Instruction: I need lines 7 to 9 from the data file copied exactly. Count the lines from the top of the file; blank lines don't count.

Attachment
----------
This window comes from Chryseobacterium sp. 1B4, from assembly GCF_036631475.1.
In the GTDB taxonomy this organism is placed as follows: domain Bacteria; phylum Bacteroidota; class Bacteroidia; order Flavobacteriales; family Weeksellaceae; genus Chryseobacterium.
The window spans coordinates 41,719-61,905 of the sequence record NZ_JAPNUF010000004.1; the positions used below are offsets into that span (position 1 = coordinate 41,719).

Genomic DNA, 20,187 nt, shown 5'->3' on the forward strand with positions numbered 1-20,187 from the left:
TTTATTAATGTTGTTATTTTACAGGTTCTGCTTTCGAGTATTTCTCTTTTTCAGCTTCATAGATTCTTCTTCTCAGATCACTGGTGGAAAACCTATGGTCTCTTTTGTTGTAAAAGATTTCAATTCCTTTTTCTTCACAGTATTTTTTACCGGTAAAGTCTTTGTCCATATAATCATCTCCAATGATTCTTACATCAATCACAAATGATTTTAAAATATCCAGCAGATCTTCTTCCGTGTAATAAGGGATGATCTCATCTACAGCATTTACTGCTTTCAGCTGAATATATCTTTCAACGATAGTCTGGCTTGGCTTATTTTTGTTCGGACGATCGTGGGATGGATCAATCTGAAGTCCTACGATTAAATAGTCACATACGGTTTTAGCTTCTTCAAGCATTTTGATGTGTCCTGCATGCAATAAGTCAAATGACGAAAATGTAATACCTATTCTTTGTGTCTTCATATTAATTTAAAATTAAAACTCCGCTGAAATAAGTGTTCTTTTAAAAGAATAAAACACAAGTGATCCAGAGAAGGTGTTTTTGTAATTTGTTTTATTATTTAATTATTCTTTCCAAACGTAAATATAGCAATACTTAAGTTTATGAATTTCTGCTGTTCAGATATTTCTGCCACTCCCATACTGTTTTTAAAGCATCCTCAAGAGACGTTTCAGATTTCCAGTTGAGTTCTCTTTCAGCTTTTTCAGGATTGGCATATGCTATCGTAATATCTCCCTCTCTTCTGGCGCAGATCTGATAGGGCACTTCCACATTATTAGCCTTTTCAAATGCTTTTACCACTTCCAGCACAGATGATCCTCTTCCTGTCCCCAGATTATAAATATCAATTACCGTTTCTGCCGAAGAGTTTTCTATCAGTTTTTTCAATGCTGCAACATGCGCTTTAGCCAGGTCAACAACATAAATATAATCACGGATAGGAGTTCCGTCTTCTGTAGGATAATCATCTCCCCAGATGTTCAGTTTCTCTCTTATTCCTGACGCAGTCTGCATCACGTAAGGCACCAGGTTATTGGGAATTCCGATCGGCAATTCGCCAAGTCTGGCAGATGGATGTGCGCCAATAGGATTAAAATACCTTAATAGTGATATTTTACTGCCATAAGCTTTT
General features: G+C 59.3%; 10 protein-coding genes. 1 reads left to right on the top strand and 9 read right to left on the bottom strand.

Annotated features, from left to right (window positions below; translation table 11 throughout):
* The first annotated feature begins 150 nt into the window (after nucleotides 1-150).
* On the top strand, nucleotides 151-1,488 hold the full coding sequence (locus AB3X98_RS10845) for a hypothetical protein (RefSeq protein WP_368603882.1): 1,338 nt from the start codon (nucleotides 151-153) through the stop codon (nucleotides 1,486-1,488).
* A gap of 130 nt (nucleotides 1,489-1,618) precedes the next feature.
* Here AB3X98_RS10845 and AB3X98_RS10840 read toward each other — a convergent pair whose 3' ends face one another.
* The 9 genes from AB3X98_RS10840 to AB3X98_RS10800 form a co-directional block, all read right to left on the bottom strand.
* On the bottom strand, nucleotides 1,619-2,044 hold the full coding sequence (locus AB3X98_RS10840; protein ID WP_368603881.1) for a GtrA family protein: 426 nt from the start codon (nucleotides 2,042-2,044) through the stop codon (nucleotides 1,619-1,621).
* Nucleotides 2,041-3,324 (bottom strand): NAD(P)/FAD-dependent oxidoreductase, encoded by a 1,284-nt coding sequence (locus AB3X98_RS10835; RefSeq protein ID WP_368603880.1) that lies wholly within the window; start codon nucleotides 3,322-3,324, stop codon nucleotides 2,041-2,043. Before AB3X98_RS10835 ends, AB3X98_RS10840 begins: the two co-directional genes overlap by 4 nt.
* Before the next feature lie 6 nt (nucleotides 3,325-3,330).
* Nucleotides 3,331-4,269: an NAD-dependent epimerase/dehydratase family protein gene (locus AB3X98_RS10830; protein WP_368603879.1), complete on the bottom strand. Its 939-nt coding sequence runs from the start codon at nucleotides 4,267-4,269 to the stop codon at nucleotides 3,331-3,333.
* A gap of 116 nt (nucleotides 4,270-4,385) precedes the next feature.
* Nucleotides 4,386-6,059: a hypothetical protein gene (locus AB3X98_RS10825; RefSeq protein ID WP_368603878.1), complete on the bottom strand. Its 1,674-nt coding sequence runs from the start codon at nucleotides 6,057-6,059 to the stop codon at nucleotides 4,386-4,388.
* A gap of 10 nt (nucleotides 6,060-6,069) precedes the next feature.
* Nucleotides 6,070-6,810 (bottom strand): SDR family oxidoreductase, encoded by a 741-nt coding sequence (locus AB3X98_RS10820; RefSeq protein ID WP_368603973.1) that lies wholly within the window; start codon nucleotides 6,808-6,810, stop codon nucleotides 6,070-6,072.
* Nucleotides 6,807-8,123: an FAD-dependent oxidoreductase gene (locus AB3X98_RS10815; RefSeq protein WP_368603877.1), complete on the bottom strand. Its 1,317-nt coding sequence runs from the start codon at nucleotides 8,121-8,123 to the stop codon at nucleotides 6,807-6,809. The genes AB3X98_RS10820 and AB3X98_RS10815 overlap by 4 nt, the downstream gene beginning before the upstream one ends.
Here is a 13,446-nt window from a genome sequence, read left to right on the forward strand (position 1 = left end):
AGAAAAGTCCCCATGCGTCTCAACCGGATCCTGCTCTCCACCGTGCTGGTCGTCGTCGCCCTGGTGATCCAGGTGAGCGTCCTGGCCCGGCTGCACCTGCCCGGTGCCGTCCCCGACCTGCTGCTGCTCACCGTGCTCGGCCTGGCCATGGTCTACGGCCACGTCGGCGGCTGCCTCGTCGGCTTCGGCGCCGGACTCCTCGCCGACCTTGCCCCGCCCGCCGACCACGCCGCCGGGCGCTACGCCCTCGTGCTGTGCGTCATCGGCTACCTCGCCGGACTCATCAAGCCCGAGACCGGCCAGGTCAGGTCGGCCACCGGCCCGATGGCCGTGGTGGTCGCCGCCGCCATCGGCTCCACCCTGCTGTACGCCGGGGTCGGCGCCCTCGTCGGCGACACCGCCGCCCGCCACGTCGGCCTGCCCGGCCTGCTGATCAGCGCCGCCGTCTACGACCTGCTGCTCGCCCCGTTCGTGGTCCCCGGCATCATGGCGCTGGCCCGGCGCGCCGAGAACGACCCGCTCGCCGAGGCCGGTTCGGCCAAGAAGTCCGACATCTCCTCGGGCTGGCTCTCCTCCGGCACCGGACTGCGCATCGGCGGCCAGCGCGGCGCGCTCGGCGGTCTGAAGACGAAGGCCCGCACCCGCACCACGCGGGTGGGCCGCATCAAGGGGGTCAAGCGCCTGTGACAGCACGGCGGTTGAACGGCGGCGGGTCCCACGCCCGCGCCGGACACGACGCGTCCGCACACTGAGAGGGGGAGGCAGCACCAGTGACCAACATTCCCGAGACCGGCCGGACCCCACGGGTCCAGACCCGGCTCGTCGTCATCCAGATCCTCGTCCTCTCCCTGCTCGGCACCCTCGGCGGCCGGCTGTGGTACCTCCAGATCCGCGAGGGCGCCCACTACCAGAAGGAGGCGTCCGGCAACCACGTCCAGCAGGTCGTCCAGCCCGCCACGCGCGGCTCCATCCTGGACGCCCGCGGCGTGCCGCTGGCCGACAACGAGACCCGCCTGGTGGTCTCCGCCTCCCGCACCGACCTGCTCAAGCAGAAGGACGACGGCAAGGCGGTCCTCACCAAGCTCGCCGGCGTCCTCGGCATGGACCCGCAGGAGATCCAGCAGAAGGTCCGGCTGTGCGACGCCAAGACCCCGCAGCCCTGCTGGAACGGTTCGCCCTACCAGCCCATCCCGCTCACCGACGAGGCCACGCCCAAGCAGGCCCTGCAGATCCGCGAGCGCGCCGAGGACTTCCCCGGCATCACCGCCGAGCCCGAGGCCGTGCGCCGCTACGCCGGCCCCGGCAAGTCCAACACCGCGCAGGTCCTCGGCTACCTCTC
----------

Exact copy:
Annotated features, from left to right (window positions below; translation table 11 throughout):
* The first annotated feature begins 150 nt into the window (after nucleotides 1-150).
* On the top strand, nucleotides 151-1,488 hold the full coding sequence (locus AB3X98_RS10845) for a hypothetical protein (RefSeq protein WP_368603882.1): 1,338 nt from the start codon (nucleotides 151-153) through the stop codon (nucleotides 1,486-1,488).